beyond booth design supporting the buyers journey

Beyond Booth Design: Supporting The Buyer’s Journey

beyond booth design supporting the buyers journey

Every company who exhibits at a trade show knows that your booth design needs to be on point. It’s the thing that’s going to capture your audience’s attention, making an impression on them literally in seconds. Booth design is more than just the build and the messaging around products and services. It’s about the buyer’s journey and how the exhibitor connects with the prospect to best meet their needs.

What is the buyer’s journey?

The buyer’s journey is the process that buyers go through to become aware of, consider and evaluate, and decide to purchase a new product or service. Though these buyer’s journeys may vary company to company, there are three stages that every customer goes through before they buy a product or service.

  1. The Awareness Stage: this is where the buyer realizes that they have a “problem” or need that they need a solution for.
  2. The Consideration Stage: this is where the buyer further defines the “problem” or need and researches options to solve it.
  3. The Decision Stage: this is where the buyer makes their decision on a solution.

When exhibitors think about booth design, they should consider how their booth addresses visitors who may be at these varying places in the buyer’s journey. In general, trade shows are a great way for exhibitors to showcase their products and services and create awareness for them, as well as to help buyers potentially identify that they have a problem or need that can be solved by the exhibitors offerings. Let’s look at some things exhibitors can do in each stage to take the buyer’s journey into consideration.

Awareness Stage

Once in the booth, there should be ample space to mingle and chat with the booth team about their products and services. They shouldn’t feel cramped or overwhelmed by a bunch of stuff going on in the booth. Perhaps there’s a space that allows for some conversation, near a kiosk, table, something similar. The booth team should be prepared to ask some open ended questions to learn more about what the visitor knows about their company, as well as to rely on technology to help visitors learn more if all booth staff are busy.

Help attendees learn more on their own with short “about us” videos playing and/or QR codes to scan that can have them download PDF’s and brochures to review at their leisure, which sometimes can be more beneficial than during the rush of the show, and also increases the chance of review vs. paper brochures, etc. that tend to get lost in the shuffle.

Consideration Stage

Some booth visitors may already know about a company’s products or services, and are interested in learning more and/or comparing to what other companies have to offer. This is such an incredible opportunity for exhibitors to capture leads at this stage with things like live demos of products, content that can be downloaded such as case studies, success stories, etc, that help potential customers see the value of their products and services and how they’ve helped other companies like theirs.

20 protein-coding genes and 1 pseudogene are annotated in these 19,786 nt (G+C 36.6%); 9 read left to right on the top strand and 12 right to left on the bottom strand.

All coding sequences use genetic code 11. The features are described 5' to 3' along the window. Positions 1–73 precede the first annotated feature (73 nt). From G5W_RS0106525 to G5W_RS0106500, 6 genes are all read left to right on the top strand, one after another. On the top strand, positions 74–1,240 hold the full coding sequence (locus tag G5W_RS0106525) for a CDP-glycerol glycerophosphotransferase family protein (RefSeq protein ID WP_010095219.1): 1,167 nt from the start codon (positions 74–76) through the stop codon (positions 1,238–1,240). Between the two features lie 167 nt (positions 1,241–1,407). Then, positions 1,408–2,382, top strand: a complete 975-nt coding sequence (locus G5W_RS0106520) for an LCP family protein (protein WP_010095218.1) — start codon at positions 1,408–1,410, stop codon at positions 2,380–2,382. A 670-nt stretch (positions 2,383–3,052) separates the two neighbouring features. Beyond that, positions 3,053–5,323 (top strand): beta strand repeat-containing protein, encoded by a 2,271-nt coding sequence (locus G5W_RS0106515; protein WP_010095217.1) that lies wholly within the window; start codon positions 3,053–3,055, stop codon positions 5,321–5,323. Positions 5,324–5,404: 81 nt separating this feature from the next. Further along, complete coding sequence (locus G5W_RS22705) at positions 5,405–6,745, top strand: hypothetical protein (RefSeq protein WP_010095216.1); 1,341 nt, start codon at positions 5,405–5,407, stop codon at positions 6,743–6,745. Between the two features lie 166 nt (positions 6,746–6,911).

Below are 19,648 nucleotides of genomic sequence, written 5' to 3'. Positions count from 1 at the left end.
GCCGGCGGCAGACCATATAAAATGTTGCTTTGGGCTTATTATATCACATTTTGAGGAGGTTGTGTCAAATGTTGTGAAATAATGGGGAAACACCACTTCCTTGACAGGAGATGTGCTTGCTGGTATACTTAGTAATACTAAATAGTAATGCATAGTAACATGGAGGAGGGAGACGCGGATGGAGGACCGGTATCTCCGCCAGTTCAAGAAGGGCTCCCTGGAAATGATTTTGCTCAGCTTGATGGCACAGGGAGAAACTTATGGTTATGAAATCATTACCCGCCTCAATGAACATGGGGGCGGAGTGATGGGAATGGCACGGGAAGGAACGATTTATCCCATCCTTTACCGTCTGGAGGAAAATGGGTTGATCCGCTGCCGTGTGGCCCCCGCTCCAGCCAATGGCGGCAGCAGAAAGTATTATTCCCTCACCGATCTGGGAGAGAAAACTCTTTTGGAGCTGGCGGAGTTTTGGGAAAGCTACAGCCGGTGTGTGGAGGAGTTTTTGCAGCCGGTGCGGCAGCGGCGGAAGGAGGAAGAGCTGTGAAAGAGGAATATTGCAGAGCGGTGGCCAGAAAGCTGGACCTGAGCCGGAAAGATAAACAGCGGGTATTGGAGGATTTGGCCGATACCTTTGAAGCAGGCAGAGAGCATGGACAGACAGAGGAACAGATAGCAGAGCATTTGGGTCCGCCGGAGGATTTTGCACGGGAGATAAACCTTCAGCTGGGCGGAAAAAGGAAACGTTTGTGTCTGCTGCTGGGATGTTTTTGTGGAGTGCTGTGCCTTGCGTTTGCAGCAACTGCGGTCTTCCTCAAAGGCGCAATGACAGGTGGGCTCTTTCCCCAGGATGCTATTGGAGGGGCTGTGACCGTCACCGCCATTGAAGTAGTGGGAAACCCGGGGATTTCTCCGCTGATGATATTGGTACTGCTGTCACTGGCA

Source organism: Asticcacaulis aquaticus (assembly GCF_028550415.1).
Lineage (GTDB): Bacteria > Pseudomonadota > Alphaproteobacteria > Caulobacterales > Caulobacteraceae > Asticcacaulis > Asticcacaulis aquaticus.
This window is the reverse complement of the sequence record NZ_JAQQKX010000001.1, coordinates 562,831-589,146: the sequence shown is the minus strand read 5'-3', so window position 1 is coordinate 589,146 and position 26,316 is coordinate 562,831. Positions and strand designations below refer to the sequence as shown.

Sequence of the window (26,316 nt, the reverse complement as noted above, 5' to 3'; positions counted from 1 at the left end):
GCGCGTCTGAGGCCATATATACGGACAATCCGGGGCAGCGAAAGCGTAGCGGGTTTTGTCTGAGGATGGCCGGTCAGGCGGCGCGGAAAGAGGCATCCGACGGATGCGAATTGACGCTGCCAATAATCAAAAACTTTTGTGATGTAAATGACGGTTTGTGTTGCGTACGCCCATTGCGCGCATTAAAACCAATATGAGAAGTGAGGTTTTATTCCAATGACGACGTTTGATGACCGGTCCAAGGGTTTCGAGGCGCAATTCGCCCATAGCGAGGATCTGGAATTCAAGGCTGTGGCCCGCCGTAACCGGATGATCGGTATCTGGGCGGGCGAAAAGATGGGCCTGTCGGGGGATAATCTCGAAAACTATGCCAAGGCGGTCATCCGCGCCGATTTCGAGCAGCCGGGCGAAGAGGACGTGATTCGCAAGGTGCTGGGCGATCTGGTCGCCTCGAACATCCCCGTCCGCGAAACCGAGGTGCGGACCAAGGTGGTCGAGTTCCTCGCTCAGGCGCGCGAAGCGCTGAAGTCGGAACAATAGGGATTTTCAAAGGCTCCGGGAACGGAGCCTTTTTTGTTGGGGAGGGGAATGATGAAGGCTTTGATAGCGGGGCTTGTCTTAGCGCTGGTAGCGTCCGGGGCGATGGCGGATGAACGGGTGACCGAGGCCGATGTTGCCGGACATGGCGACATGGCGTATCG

Booth staff again should have space to have these conversations and/or a way to capture the visitor’s interest and even set up time to meet during the show to discuss further, if they’re ready. In addition, having scheduled times for demos during the show, and/or even having existing customers speak to the solutions can be a game changer for engaging visitors. Putting these things up on social media for the show as reminders, as well as sending reminder emails to visitors whose emails have been captured can help keep them coming back for more and staying engaged.

Decision Stage

The best case scenario for the decision stage and being ready for a lead or prospect that’s in this stage, is to already know that ahead of time and to set up a meeting at the show with the prospect to forward the decision making process.

Many times, these meetings are super successful because of the buzz of the show, the work an exhibitor has done ahead of time, and the booth experience helping to seal the deal. Sales staff should be on their game to treat these prospects almost like VIP visitors and engage them in any additional events they’re hosting, etc.

The other ideal scenario, should an exhibitor’s buyer’s journey allow for it (i.e a sales cycle that’s “short” vs. long) is that a visitor comes in and essentially gets walked through the stages of the journey in the booth. They come in, they are engaged with booth staff, they learn about their product, identify how it can help their business, gain more valuable insight with demos or other means, and then they’re ready to buy!

There should be a way for them to do so. Whether it’s on hand product and/or having the quote/order processing tool accessible at the show – readiness is key! Being prepared for the best case scenario = the best case scenario being possible!

Booth design that takes the buyer’s journey into consideration creates better results

Exhibitors that are clear about their prospects buyer’s journey and are prepared to meet them in the booth at each different stage, will create much more successful sales outcomes than those that aren’t. And, they’ll also help to produce more qualified and engaged leads to continue to follow up with beyond the show, which is a win for both the exhibitor and the prospect.

Superior Expo Services is a leading family owned trade show general services contractor with over 25 successful years in the business. We know what it takes to ensure that you, your show, and your exhibitors are supported and set up for success. We pride ourselves on providing superior performance that rivals the big guys, yet never compromises our grassroots customer-centric approach to project management, personal service and attention to every detail.

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